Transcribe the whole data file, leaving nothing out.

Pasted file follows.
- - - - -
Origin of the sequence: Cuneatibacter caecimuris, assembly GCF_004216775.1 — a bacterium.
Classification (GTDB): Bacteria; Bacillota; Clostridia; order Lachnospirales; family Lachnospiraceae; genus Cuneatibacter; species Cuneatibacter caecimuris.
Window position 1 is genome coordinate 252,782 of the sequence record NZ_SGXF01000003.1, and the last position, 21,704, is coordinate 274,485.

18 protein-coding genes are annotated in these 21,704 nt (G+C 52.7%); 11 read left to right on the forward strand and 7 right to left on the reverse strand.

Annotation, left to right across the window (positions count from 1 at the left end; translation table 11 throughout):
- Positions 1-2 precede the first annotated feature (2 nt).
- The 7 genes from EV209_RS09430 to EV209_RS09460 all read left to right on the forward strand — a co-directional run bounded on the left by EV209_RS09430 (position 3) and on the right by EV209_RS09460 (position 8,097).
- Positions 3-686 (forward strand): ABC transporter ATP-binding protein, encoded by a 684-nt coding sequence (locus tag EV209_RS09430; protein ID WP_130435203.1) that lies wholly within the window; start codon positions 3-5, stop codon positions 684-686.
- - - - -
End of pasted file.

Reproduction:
Origin of the sequence: Cuneatibacter caecimuris, assembly GCF_004216775.1 — a bacterium.
Classification (GTDB): Bacteria; Bacillota; Clostridia; order Lachnospirales; family Lachnospiraceae; genus Cuneatibacter; species Cuneatibacter caecimuris.
Window position 1 is genome coordinate 252,782 of the sequence record NZ_SGXF01000003.1, and the last position, 21,704, is coordinate 274,485.

18 protein-coding genes are annotated in these 21,704 nt (G+C 52.7%); 11 read left to right on the forward strand and 7 right to left on the reverse strand.

Annotation, left to right across the window (positions count from 1 at the left end; translation table 11 throughout):
- Positions 1-2 precede the first annotated feature (2 nt).
- The 7 genes from EV209_RS09430 to EV209_RS09460 all read left to right on the forward strand — a co-directional run bounded on the left by EV209_RS09430 (position 3) and on the right by EV209_RS09460 (position 8,097).
- Positions 3-686 (forward strand): ABC transporter ATP-binding protein, encoded by a 684-nt coding sequence (locus tag EV209_RS09430; protein ID WP_130435203.1) that lies wholly within the window; start codon positions 3-5, stop codon positions 684-686.